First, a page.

Financiers of green energy projects often claim in public filings that the energy generated by the projects they have financed has avoided some definite number of tons of CO2 emissions. Run the numbers, and you usually find they have assumed some annual capacity factor, say 35 percent in the case of a wind farm, and from that have estimated the megawatt-hours of electricity generated over a year. Then they assume some emission factor for the fossil generation, usually natural gas, that the wind generation is claimed to have displaced. The avoided CO2 they claim is the product of that emission factor and the amount of electrical energy their wind farm generated over the year.
So in the case of a 1,000 MW wind farm and the (generous) 35 percent capacity factor and assuming the displaced fossil fuel is combined cycle natural gas at 400 grams per kWh:
This is a simplistic and highly problematic way to estimate avoided CO2. It is like taking the mean income of five people: one who makes $1 million a year and four who each make $20,000. The mean in this case is $216,000 — a huge pay cut for the millionaire and the thousandaires think they woke up in heaven. The mean as a measure of economic well being in this case is… meaningless.
With electricity it is even more outlandish to claim displacement based on annual kilowatt-hours. Conditions on the grid change from hour to hour. The only way to get a meaningful idea of how much CO2 wind displaced—actually whether wind displaced gas at all—is to see when that might have happened. For this you need grid data at an appreciable frequency, and the higher the better.
The total value from the example above takes no account of wind’s tendency to not correlate with system demand. Wind blows when wind blows, and often that is not at the convenience of the system operator, whose mandate is to run the grid so that supply always matches demand, with no blackouts or brownouts. To give displaced fuel a CIPK of 400 grams assumes that wind displaces baseload supply, which is preposterous.
For example, here’s June 2019 in Ontario:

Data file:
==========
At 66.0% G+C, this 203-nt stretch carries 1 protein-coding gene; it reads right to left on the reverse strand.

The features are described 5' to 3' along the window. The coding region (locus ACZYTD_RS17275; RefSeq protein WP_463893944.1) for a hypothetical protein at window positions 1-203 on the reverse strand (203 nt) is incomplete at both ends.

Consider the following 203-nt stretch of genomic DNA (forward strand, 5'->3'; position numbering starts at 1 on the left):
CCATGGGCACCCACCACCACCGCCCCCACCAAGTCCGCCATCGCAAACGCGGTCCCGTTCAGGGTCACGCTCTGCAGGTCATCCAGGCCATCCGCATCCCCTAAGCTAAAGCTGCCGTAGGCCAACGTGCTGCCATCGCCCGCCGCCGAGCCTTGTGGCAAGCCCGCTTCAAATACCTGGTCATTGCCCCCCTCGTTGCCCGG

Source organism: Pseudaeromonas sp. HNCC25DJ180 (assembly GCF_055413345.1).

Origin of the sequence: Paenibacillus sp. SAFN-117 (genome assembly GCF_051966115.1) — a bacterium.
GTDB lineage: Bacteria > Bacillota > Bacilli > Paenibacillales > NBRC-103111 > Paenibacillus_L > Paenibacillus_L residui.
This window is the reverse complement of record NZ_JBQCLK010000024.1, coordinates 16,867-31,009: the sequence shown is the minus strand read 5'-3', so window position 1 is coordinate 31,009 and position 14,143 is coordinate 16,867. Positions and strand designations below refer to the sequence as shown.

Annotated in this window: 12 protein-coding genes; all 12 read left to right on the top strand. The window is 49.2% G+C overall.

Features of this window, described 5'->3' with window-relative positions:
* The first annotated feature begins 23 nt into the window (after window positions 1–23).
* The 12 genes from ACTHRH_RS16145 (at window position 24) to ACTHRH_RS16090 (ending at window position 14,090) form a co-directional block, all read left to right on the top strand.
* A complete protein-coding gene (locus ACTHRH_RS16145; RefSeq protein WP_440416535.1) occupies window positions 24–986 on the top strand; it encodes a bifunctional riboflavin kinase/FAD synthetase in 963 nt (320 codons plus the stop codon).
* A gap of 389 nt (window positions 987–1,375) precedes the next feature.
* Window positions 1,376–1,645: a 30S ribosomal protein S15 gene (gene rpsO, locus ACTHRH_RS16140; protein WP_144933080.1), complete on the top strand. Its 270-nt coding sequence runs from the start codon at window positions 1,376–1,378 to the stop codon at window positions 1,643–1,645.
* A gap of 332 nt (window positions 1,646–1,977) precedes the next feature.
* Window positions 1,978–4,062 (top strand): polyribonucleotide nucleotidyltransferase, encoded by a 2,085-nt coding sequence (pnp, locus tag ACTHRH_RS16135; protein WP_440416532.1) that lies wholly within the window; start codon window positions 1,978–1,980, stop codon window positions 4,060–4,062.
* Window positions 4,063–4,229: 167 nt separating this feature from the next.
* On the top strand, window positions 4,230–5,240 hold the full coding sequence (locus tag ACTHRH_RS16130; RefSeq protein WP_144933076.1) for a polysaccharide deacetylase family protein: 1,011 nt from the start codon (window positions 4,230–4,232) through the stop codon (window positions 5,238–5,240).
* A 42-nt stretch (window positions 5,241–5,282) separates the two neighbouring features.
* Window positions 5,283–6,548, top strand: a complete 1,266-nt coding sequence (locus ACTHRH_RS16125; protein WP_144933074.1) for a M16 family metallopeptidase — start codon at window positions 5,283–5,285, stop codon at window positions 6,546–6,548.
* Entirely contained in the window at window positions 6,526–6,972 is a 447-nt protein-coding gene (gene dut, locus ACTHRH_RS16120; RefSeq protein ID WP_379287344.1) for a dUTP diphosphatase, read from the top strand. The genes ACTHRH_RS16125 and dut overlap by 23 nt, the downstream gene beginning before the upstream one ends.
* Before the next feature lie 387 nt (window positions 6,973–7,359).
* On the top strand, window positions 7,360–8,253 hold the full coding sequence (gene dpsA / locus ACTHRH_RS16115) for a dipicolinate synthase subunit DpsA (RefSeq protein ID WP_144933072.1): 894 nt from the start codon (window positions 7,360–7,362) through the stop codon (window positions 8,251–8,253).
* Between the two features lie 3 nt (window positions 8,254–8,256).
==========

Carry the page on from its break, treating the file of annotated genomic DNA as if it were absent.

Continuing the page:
As you can see in the top plot, Ontario made more electricity than it used in almost every hour. Demand, generation, and the hourly “market” price (HOEP) showed much regularity. The HOEP scale is on the right side of the plot.
Wind, the next plot down, shows little regularity, and much volatility. It is erratic the whole month, with numerous sudden local peaks and valleys. And it is not an insignificant amount—the total wind fleet capacity is close to 5,000 MW. The volatility of output that wind shows through June 2019 makes you wonder what the system operator thinks it might have to do if wind suddenly spikes by more than the 1500 MW it does through the 9th, or suddenly plummets like it does the very next day.
The four plots below wind are the individual generators at the Sithe Goreway gas-fired station near Branpton. Obvious regularity, and interestingly in nearly every instance in which these units produced power they did so with overall generation exceeding demand by 2,000 MW or more. Was that to satisfy some external demand, from jurisdictions that import power from Ontario?
What an excellent question. The price (purple line on the top plot) during the majority of these instances was just over zero cents per kWh. (The mean of the 720 hourly prices reported in June 2019 was 0.36 cents.) If there were a strong demand for our power, wouldn’t that be reflected in the price? Export markets (and preferred in-province large users) pay this price, unlike us citizens of Ontario, who must cover the agreed contracted price of various sources, and trust me those are all many times more than 0.36 cents.1 So you could be forgiven for wondering if the price is connected with demand.
So why did Goreway produce any power at all during that time? Note that none of the plant units once produced at full power, and that in by far most of the operating hours they all produced at much less than half power.
Why run gas units at less than half power, which puts the CIPKs of the individual gas turbine units (G11, G12, and G13) well above the 569 grams they would achieve at full power. And again, why do that when it looks like none of our export markets is beating a path to our door to buy our power?
Is it because we have to over produce, and that export markets are where we dump our excess? I wonder. Was Sithe Goreway operation in June 2019 part of a proactive measure to handle the uncertainty posed by a hard-to-predict 5,000 MW source of power?
The 45 transmission-connected Ontario wind farms generated 381,528 megawatt hours in June 2019. Given that Ontario generated more than it demanded in nearly every hour that month, can we say that wind displaced any gas? Is it possible to say that it necessitated gas?
There were, obviously, many hours in June 2019 that the Goreway units produced nothing. Total supply exceeded demand in those hours, too. Most of the 56 hydro units showed great variability in output in June 2019; next post I’ll provide details on them.
Hmmm. There should be a way to separate the fuel consumption of the Goreway units into two separate terms:
1. The base gas consumption required to have the units on-line.
2. The gas consumption of the incremental kilowatt. This may vary across the power curve.
Charging much or all of the base gas consumption to wind/PV would seem to be appropriate. That would give a better idea of the possible emissions cuts which would result from replacement of “renewables” with nuclear.
Another thing is the issue of dump loads. Being able to dump power to an interruptible load would be a great way to manage issues of surges and sags in intermittent generation and create plenty of “spinning reserve”. So far nobody seems to be doing that.